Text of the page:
Welcome to The Buoys, a West Coast haven where love comes in with the tide. Perfect for readers of Jill Shalvis and Susan Mallery, the Fishing for Trouble series features three unforgettable brothers—each of whom is a great catch.
Major league pitcher Liam O'Donnell knows his best days are probably behind him, but that doesn't mean he's ready to retire and become a fishing guide. Still, after all the time he's spent chasing his dreams, he owes it to his brothers to pull his weight around the lodge. The Buoys is their father's legacy, and they can't let some developer take it from them. The one snag Liam isn't counting on is a blast from the past: his ex-wife.
The moment Kate Hadley steps out of the seaplane, she knows this assignment is going to be trickier than she thought. She has to persuade the owners to sell—and one of them is Liam O'Donnell. Ten years ago, she made the biggest mistake of her life when she married Liam during a fling in Vegas. Now he's her only lifeline in the middle of nowhere. Kate's trying to keep things cool, but Liam just reminds her of the scorching few nights they spent together—and tempts her to make new memories that are just as steamy as the old.
USA Today Bestselling author, Laura Drewry had been scribbling things for years before she decided to seriously sit down and write. After spending eight years in the Canadian north, Laura now lives back home in southwestern British Columbia with her husband, three sons, a turtle named Sheldon, and an extremely energetic German shepherd. She loves old tattered books, good movies, country music, and the New York Yankees.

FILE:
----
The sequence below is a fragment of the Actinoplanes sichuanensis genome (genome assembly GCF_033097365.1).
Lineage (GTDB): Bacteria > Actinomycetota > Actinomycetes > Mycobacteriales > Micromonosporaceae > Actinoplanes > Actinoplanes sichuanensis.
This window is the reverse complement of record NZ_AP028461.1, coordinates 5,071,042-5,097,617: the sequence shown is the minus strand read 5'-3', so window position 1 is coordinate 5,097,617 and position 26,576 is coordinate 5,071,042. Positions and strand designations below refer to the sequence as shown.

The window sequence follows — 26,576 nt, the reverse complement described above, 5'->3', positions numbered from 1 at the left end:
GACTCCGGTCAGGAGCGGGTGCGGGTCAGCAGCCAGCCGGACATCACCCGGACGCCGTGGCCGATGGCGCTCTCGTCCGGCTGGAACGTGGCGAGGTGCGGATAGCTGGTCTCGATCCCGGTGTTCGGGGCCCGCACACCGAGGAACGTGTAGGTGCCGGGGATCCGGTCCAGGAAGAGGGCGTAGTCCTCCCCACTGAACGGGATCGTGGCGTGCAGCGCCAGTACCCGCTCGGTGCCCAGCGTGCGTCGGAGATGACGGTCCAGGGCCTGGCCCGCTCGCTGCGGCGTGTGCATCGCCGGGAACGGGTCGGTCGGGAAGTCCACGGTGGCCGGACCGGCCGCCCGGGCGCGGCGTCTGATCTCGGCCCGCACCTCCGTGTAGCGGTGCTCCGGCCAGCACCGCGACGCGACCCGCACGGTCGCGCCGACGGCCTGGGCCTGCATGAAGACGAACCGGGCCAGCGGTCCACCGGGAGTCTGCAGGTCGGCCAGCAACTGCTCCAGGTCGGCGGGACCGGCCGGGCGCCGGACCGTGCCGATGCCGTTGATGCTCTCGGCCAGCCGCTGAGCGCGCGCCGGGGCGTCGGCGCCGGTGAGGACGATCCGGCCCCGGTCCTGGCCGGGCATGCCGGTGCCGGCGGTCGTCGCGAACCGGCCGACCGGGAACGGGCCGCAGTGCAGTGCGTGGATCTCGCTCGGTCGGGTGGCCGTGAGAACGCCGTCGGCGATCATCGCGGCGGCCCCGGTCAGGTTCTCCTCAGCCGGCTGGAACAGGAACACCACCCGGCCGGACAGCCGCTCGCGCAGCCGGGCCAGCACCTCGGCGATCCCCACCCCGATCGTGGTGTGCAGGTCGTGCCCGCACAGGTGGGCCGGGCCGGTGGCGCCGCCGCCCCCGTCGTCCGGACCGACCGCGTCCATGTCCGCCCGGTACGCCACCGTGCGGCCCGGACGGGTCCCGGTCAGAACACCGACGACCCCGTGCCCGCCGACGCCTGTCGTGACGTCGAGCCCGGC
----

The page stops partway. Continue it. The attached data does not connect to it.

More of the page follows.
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They were almost to her cabin when she shocked the hell out of him by slipping her hand under his arm and nudging his shoulder with hers.
“You’re still a hotshot pitcher, you know. Don’t talk about that in the past tense.”
Liam blinked hard, then leaned in and pressed a slow kiss against her cheek. Half an inch, that’s how close he was to those soft, warm lips he remembered all too well, but no matter how much he ached to taste them again, he forced himself to pull back and smile down at her.
Besides his agent—who didn’t count, because Liam paid him to say it—Kate was the first and only one to even suggest he might have something left, and if she’d said it any other time or any other way, he might not have believed she was sincere.
But looking at her now, with her foot up on the porch, ready to go inside, there wasn’t the slightest trace of doubt in her eyes, just those damn bits of amber flickering like little beacons.
“I, uh . . .” Blowing out a hard breath, Liam shoved both hands through his hair, locked his fingers together, and took a step back. “I better go. It’d really screw things up here if we woke up married tomorrow.”
“Right. Good thinking,” she said, her mouth curling into a slow, knowing smile. “’Cause I promise you this, I won’t be nearly as nice the next time you divorce me.”
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